Road to Prolotherapy: An Athlete’s Prolotherapy Story


I am a long distance runner, who, over a number of years, developed sacroiliac joint pain, iliotibial band problems, piriformis syndrome, patella femoral syndrome, and pain all along my entire right side. I had sought out treatment as these problems progressed in severity, from both the allopathic community as well as extensive chiropractic and physiotherapy. Unfortunately, these treatments were all minimally successful at best, providing no real relief.

During the last run of a taper prior to running the Toronto Waterfront Marathon in September 2006, I heard a crack, and felt searing pain through the inner thigh and groin. In spite of my best efforts to seek medical attention for this problem, I was offered nothing by allopathic medicine, except an assessment of a pulled groin muscle, and stop running. Since walking was a serious problem, their advice was of no help. Months of dedicated, daily physiotherapy treatments proved mostly futile until finally the physiotherapist, a marathoner herself, informed me of a treatment called Prolotherapy. She believed this would address the laxity of the ligaments of my right SI joint, which had culminated in what was in fact a fracture of the inferior pubis ramus resulting from multiple biomechanical problems, and laxity of the ligaments of the SI, exacerbated by many miles of running.

My story takes a small turn from the typical “sports injury and Prolotherapy” route, after I was introduced to Dr. Rob Banner in the Pain Clinic at St. Joseph’s Hospital in London, Ontario. Based on his experience and my previous lack of success with other approaches in trying to correct my biomechanical problems and the resulting pain, several other therapies in addition to Prolotherapy were first necessary to create an environment in my body more receptive and favorable to treatment. This article encompasses several other treatments that were essential to the ultimate success of my Prolotherapy treatments. I felt this would also present an article somewhat more unique in nature for your readers, and other practitioners as well.

Journal of Prolotherapy. 2009;1(2):96-98.

The road to Prolotherapy has been long and winding. At least for me, it has been. It may have begun some 13 years ago with 40 plus hours of unproductive child labor, and the impact that had on my pelvis. I will likely never know for sure. But it certainly was exacerbated by the countless miles of endurance training through sacroiliac (SI) pain, piriformis syndrome, iliotibial (IT) band problems, patella femoral syndrome, and entire right side pain, for which no amount of allopathic medicine, chiropractic and physiotherapy could help. It reached its point of no return on a beautiful, sunny autumn day I called my 39th birthday. During the last 100m sprint of an easy 5 km run, the final of a taper that was to culminate in the running of the Toronto Waterfront Marathon two days later, I heard a crack, quickly followed by a searing pain through the inner thigh and groin. Barely able to walk home, and bed-ridden in pain, after 1200+ kms of training, I was forced to abandon my goal.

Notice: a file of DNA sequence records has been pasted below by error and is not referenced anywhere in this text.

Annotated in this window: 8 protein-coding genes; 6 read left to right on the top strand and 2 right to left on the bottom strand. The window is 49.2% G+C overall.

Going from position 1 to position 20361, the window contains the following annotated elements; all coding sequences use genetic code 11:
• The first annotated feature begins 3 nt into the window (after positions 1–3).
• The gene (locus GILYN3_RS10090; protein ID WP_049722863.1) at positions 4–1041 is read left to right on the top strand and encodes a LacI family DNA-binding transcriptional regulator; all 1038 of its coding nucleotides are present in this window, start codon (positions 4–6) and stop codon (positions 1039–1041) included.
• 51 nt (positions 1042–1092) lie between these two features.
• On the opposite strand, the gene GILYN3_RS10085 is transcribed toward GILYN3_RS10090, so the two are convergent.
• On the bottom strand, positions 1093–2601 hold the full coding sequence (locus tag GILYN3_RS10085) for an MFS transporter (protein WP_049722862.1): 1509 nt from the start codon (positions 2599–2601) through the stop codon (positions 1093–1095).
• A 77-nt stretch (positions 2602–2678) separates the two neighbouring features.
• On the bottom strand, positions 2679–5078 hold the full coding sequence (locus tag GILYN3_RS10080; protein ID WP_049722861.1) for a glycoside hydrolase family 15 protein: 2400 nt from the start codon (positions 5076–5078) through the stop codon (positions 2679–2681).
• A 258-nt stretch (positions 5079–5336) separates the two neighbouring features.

When after several days of resting, RICE (rest, ice, compression, elevation), and ibuprofen provided no relief whatsoever, I approached not one, but four local MDs, and two orthopedic surgeons, desperately searching for anyone with some experience in sports injuries to help me with the severe and very uncomfortable pain of what I believed at the time must be a pulled groin muscle. To my dismay, these doctors provided me with nothing more than “if it hurts, don’t run,” which was least helpful considering even walking was a serious problem, and the ever useless RICE once again.

In spite of the lack of medical advice nor suggestions for rehabilitation, I was fortunate enough to be directed to a local physiotherapist, also a marathoner, who herself had suffered her share of injuries. I worked almost daily with her for four months to discover that I had a “wonky pelvis” as she put it, i.e. loose ligaments of the right SI joint. No matter how hard we worked to stabilize my SI, through various exercises, breathing, pelvic stability belt, my pelvis kept slipping out. When she had done all she could, she referred me to a pain clinic in London, Ontario where I met an MD. Dr. Rob Banner, who also trained in various complementary and integrative therapies, worked with me for over a year to get me back to running form.

At the same time, complaining of the constant groin pain, my family physician sent me for an X-ray of the pelvis, which revealed that my pulled groin muscle was actually a fracture of the inferior pubis ramus that had gone unidentified until now. Doctors and physiotherapists told me to forget long distances completely, and even to stop running altogether. My offset, twisted pelvis, leg-length discrepancy, IT band and knee problems and laxity of ligaments of the right SI joint were not the makings of a marathoner, so I was told.

What makes a person look for answers when all doors appear closed is the making of another article, but life is too short to abandon with ease those things which not only bring us pleasure, but keep us happy and healthy. In the pain clinic in London, Dr. Banner worked with me through a variety of less-than-conventional therapies to get me back to training, and in the process, decrease my pain.

And so began the road to Prolotherapy in earnest. I went to the pain clinic in hopes of receiving Prolotherapy treatments and getting back to running as quickly as possible. Unfortunately, the doctor’s experience and my impatience did not see eye to eye on the approach to healing. The road took a sharp turn when he pointed out that prior to receiving any treatment, I would first need to rid my mouth of the mercury filled amalgams that had been releasing this toxin throughout my body with each bite, essentially clogging up my cells and preventing my body from responding favorably to the many treatments I had sought to rectify my multiple biomechanical problems over the previous years. After removing all amalgams, it took 10 months of chelation using NDF-nanocollodial detox factors, which eliminates heavy metals in the body through urination, to remove enough of the mercury from my system for other treatments to have their desired effect. Once the mercury level was low enough, Dr. Banner used acupuncture to perform vital alignment, to bring about a more neutral realignment of my body after years of favoring the previously strong left side, versus the weakened and misaligned right.